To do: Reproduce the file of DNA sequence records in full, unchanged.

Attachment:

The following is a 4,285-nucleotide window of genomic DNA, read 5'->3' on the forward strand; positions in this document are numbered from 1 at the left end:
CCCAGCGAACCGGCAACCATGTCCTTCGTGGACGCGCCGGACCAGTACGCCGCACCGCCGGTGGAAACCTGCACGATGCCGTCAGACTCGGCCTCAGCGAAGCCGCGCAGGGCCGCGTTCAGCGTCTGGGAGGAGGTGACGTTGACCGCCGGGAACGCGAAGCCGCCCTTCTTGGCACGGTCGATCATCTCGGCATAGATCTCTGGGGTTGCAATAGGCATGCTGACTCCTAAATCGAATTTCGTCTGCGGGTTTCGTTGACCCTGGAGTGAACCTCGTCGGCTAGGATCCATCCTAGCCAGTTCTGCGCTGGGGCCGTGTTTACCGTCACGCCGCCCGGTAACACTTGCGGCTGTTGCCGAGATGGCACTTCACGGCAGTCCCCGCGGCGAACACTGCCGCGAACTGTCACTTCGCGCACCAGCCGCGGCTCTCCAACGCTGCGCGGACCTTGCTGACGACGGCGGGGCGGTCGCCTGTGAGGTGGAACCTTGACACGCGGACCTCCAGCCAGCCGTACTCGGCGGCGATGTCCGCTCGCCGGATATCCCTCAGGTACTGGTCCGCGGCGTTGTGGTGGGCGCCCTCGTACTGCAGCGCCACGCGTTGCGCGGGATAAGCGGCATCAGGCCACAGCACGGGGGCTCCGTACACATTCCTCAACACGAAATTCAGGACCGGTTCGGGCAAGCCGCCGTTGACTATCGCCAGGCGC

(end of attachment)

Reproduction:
The following is a 4,285-nucleotide window of genomic DNA, read 5'->3' on the forward strand; positions in this document are numbered from 1 at the left end:
CCCAGCGAACCGGCAACCATGTCCTTCGTGGACGCGCCGGACCAGTACGCCGCACCGCCGGTGGAAACCTGCACGATGCCGTCAGACTCGGCCTCAGCGAAGCCGCGCAGGGCCGCGTTCAGCGTCTGGGAGGAGGTGACGTTGACCGCCGGGAACGCGAAGCCGCCCTTCTTGGCACGGTCGATCATCTCGGCATAGATCTCTGGGGTTGCAATAGGCATGCTGACTCCTAAATCGAATTTCGTCTGCGGGTTTCGTTGACCCTGGAGTGAACCTCGTCGGCTAGGATCCATCCTAGCCAGTTCTGCGCTGGGGCCGTGTTTACCGTCACGCCGCCCGGTAACACTTGCGGCTGTTGCCGAGATGGCACTTCACGGCAGTCCCCGCGGCGAACACTGCCGCGAACTGTCACTTCGCGCACCAGCCGCGGCTCTCCAACGCTGCGCGGACCTTGCTGACGACGGCGGGGCGGTCGCCTGTGAGGTGGAACCTTGACACGCGGACCTCCAGCCAGCCGTACTCGGCGGCGATGTCCGCTCGCCGGATATCCCTCAGGTACTGGTCCGCGGCGTTGTGGTGGGCGCCCTCGTACTGCAGCGCCACGCGTTGCGCGGGATAAGCGGCATCAGGCCACAGCACGGGGGCTCCGTACACATTCCTCAACACGAAATTCAGGACCGGTTCGGGCAAGCCGCCGTTGACTATCGCCAGGCGC